I was that kid. I still write for that kid. by Kevin Sylvester

I just returned from NerdCampMI and heard Dav Pilkey (and many others) talking about “finding the right books for the right kid” and also “any reading is reading”.

 

Dav talked about his own experience of being told he wasn’t reading the right kind of books – usually comics or silly stories.

 

And I also heard that there is still some opposition out there to the idea of reading words with pictures.

 

So I thought I’d add my personal testimony of how a kid can go from bad reader to voracious reader (and maybe even writer).

 

When I was a kid, I was given books to read for school and found it impossible to finish them. I had the experience of watching a book seem to grow in size and weight as I struggled to get the words to represent anything to my brain.

 

I have a theory, based on me, that what we call “reluctant readers” – usually boys like I was – have a harder time creating internal images from external words on a page. Literacy, after all, is a kind of translation, or even code-breaking endeavor.

 

I certainly needed help making the leap.

 

The first step toward was Spider-Man. When I was about 9 years old I saw the glorious cover of Bring on the Bad Guys at a book sale. I was hooked.

 

 

The key here, of course, is that these are 90% pictures and 10% words. They are also archetypal stories of good and evil, and the reality of life even when you have awesome powers. They resonated and still do.

 

The next step came about thanks to my library in Youngstown, N.Y. Just as I was discovering comics, they renovated the children’s section and put down a mat and huge cushions!

 

In what I still see as a stroke of genius, they then put the books out of their Dewey-decimal order and, instead, placed the books at the eye level of the intended reader, ascending in complexity as they went higher (taller).

 

The perfect eye level for me sitting on a cushion? Beatrix Potter. (I am short, and this was when I was 12 – so it was perhaps a lucky accident that these gorgeous green covers stared at me at this age.)

 

The Tailor of Gloucester (my fave) was the perfect next step in my reading development. Those books, of course, are 50/50 words and images. So I didn’t need to constantly refer to the images to

 

 

Next logical step?

 

The Hardy Boys. These books are genius.

 

The plots are more complicated (they are mysteries after all) but the brilliance is two-fold. There’s action, solved not through force (force is always used by the bad guys in the Hardy Boys) but through brainpower. The value in the plot is on being SMARTER than the bad guys. Then there’s the language. The plot’s move along in a linear fashion, with lots of active verbs, and not too much description.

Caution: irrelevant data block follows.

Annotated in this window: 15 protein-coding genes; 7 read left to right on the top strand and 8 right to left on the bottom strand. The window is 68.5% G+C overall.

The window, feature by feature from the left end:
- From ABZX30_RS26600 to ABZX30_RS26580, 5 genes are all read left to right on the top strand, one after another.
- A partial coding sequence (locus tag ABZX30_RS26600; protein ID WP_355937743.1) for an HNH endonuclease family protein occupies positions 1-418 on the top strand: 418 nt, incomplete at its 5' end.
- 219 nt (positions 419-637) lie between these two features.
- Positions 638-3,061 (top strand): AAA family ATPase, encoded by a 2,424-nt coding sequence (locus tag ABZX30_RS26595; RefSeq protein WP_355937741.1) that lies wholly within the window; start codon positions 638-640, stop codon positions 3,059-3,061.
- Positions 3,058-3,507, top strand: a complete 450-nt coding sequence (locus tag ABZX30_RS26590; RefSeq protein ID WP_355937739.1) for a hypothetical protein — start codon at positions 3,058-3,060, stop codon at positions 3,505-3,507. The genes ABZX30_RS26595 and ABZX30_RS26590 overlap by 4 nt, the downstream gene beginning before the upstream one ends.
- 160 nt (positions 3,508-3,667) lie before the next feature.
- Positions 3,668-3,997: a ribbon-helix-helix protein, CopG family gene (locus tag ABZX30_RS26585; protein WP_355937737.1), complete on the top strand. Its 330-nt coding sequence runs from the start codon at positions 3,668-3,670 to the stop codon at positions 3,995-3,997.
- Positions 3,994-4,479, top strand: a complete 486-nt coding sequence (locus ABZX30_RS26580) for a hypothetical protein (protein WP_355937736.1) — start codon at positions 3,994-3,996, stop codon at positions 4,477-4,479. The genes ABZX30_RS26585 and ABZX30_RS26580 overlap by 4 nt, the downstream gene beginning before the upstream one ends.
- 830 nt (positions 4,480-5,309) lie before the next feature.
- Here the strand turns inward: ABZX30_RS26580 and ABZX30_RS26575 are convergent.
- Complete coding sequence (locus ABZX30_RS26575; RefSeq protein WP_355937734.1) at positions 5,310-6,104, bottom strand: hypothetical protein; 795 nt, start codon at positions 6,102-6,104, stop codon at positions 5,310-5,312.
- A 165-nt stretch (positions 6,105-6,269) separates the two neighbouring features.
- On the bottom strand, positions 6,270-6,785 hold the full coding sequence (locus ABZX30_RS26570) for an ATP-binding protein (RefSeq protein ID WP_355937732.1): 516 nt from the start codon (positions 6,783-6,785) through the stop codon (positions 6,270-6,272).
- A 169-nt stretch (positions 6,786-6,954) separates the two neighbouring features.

That’s because the description is often left to a handful of precious pictures. This is the key for me. The Hardy Boys always have a picture every 10 pages or so – just about exactly the time it would take me to get lost in the plot. Because of their placement, the images work as a kind of electric shock to jolt you back into the storyline just before you tune out.

 

Brilliant.

 

After that it was The Hobbit (although only after seeing the TV movie version) and then a few years later a joint degree in English and Philosophy. And it all started with Spidey.

 

 

And I’ve also written and illustrated more than 20 books. I use a lot of active verbs. I put in a lot of pictures. Not because it makes the reading “easier” but because that is part of good story-telling. You know who else wrote books with pictures? Charles Dickens. Anthony Trollope. Jane Austen.

 

I know I’m likely “preaching to converted” here, but I also want to say that literacy comes in all shapes and sizes, just like kids do.

 

And keep fighting the good fight, and if you ever meet a parent, kid or other educator who has an incredibly limited view of what reading is — or if they see “easy reading” as a dead end — send them my way. I’ve got a Spider-Man with a side of Roly-Poly Pudding, and some choice words, I’d like to share with them.

 

Kevin Sylvester wishes he’d been bitten by a radioactive spider. Alas, no. So he spends his time in his attic studio writing and illustrating books for kids. He’s the author of more than 25 books, including the MINRs trilogy (sci-fi), the Neil Flambé Capers (about a kid chef who solves mysteries) as well as picture books about monsters, hockey players and an upcoming novel about a girl who can make her boogers come to life. He also writes non-fiction on everything from sports to the global economy. You can find out more at his website  kevinsylvesterbooks.com. He’s also on Twitter @kevinarts and blogs about stuff at kevinarts.blogspot.com